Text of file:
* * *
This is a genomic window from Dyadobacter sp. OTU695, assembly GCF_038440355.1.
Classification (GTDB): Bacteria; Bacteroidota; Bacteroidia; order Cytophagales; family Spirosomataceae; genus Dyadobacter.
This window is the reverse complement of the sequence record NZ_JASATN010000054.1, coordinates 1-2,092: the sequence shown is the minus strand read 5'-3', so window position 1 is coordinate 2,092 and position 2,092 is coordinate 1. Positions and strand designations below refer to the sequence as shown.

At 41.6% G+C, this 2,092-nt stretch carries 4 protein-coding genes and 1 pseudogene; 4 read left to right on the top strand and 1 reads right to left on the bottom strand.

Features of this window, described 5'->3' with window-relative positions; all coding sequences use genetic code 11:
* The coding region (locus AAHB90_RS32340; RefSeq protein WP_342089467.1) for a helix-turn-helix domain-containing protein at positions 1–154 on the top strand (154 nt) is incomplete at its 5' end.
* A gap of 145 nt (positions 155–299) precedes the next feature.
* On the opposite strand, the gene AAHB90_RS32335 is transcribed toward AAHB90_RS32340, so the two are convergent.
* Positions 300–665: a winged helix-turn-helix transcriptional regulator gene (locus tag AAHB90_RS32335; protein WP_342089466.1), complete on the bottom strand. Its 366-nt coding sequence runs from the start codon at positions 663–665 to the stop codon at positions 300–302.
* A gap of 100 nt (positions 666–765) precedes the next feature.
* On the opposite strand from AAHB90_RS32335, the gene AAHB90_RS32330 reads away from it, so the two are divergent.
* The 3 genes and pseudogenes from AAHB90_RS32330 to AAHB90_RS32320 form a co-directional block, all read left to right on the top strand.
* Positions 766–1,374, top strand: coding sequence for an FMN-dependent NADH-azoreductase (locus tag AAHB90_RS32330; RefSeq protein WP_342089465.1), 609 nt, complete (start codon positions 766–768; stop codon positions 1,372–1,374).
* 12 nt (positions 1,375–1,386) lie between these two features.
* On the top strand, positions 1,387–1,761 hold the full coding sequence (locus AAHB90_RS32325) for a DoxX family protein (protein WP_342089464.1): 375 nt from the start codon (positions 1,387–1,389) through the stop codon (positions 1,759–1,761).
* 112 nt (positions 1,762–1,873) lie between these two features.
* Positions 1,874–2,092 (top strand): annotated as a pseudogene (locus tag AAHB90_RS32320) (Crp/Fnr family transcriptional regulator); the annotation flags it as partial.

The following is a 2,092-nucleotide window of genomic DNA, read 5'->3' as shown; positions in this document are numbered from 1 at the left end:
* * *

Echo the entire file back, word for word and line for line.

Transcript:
This is a genomic window from Dyadobacter sp. OTU695, assembly GCF_038440355.1.
Classification (GTDB): Bacteria; Bacteroidota; Bacteroidia; order Cytophagales; family Spirosomataceae; genus Dyadobacter.
This window is the reverse complement of the sequence record NZ_JASATN010000054.1, coordinates 1-2,092: the sequence shown is the minus strand read 5'-3', so window position 1 is coordinate 2,092 and position 2,092 is coordinate 1. Positions and strand designations below refer to the sequence as shown.

At 41.6% G+C, this 2,092-nt stretch carries 4 protein-coding genes and 1 pseudogene; 4 read left to right on the top strand and 1 reads right to left on the bottom strand.

Features of this window, described 5'->3' with window-relative positions; all coding sequences use genetic code 11:
* The coding region (locus AAHB90_RS32340; RefSeq protein WP_342089467.1) for a helix-turn-helix domain-containing protein at positions 1–154 on the top strand (154 nt) is incomplete at its 5' end.
* A gap of 145 nt (positions 155–299) precedes the next feature.
* On the opposite strand, the gene AAHB90_RS32335 is transcribed toward AAHB90_RS32340, so the two are convergent.
* Positions 300–665: a winged helix-turn-helix transcriptional regulator gene (locus tag AAHB90_RS32335; protein WP_342089466.1), complete on the bottom strand. Its 366-nt coding sequence runs from the start codon at positions 663–665 to the stop codon at positions 300–302.
* A gap of 100 nt (positions 666–765) precedes the next feature.
* On the opposite strand from AAHB90_RS32335, the gene AAHB90_RS32330 reads away from it, so the two are divergent.
* The 3 genes and pseudogenes from AAHB90_RS32330 to AAHB90_RS32320 form a co-directional block, all read left to right on the top strand.
* Positions 766–1,374, top strand: coding sequence for an FMN-dependent NADH-azoreductase (locus tag AAHB90_RS32330; RefSeq protein WP_342089465.1), 609 nt, complete (start codon positions 766–768; stop codon positions 1,372–1,374).
* 12 nt (positions 1,375–1,386) lie between these two features.
* On the top strand, positions 1,387–1,761 hold the full coding sequence (locus AAHB90_RS32325) for a DoxX family protein (protein WP_342089464.1): 375 nt from the start codon (positions 1,387–1,389) through the stop codon (positions 1,759–1,761).
* 112 nt (positions 1,762–1,873) lie between these two features.
* Positions 1,874–2,092 (top strand): annotated as a pseudogene (locus tag AAHB90_RS32320) (Crp/Fnr family transcriptional regulator); the annotation flags it as partial.

The following is a 2,092-nucleotide window of genomic DNA, read 5'->3' as shown; positions in this document are numbered from 1 at the left end: